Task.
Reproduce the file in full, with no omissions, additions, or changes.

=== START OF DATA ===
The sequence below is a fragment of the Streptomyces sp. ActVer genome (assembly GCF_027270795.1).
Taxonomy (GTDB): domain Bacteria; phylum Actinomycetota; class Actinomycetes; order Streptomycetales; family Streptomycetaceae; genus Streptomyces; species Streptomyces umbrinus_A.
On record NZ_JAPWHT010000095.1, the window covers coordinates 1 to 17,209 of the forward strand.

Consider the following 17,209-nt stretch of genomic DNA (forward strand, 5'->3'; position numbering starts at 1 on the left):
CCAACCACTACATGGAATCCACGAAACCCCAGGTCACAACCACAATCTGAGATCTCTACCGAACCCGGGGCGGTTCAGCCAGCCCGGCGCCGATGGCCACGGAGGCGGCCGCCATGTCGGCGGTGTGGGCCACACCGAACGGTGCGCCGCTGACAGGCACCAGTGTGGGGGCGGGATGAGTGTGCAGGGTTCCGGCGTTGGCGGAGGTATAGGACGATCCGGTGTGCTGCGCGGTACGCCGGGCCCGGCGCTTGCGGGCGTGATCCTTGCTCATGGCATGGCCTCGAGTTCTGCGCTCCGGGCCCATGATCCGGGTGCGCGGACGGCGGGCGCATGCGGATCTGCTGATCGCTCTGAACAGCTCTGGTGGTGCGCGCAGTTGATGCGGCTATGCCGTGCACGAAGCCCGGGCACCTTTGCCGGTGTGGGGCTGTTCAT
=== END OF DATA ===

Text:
The sequence below is a fragment of the Streptomyces sp. ActVer genome (assembly GCF_027270795.1).
Taxonomy (GTDB): domain Bacteria; phylum Actinomycetota; class Actinomycetes; order Streptomycetales; family Streptomycetaceae; genus Streptomyces; species Streptomyces umbrinus_A.
On record NZ_JAPWHT010000095.1, the window covers coordinates 1 to 17,209 of the forward strand.

Consider the following 17,209-nt stretch of genomic DNA (forward strand, 5'->3'; position numbering starts at 1 on the left):
CCAACCACTACATGGAATCCACGAAACCCCAGGTCACAACCACAATCTGAGATCTCTACCGAACCCGGGGCGGTTCAGCCAGCCCGGCGCCGATGGCCACGGAGGCGGCCGCCATGTCGGCGGTGTGGGCCACACCGAACGGTGCGCCGCTGACAGGCACCAGTGTGGGGGCGGGATGAGTGTGCAGGGTTCCGGCGTTGGCGGAGGTATAGGACGATCCGGTGTGCTGCGCGGTACGCCGGGCCCGGCGCTTGCGGGCGTGATCCTTGCTCATGGCATGGCCTCGAGTTCTGCGCTCCGGGCCCATGATCCGGGTGCGCGGACGGCGGGCGCATGCGGATCTGCTGATCGCTCTGAACAGCTCTGGTGGTGCGCGCAGTTGATGCGGCTATGCCGTGCACGAAGCCCGGGCACCTTTGCCGGTGTGGGGCTGTTCAT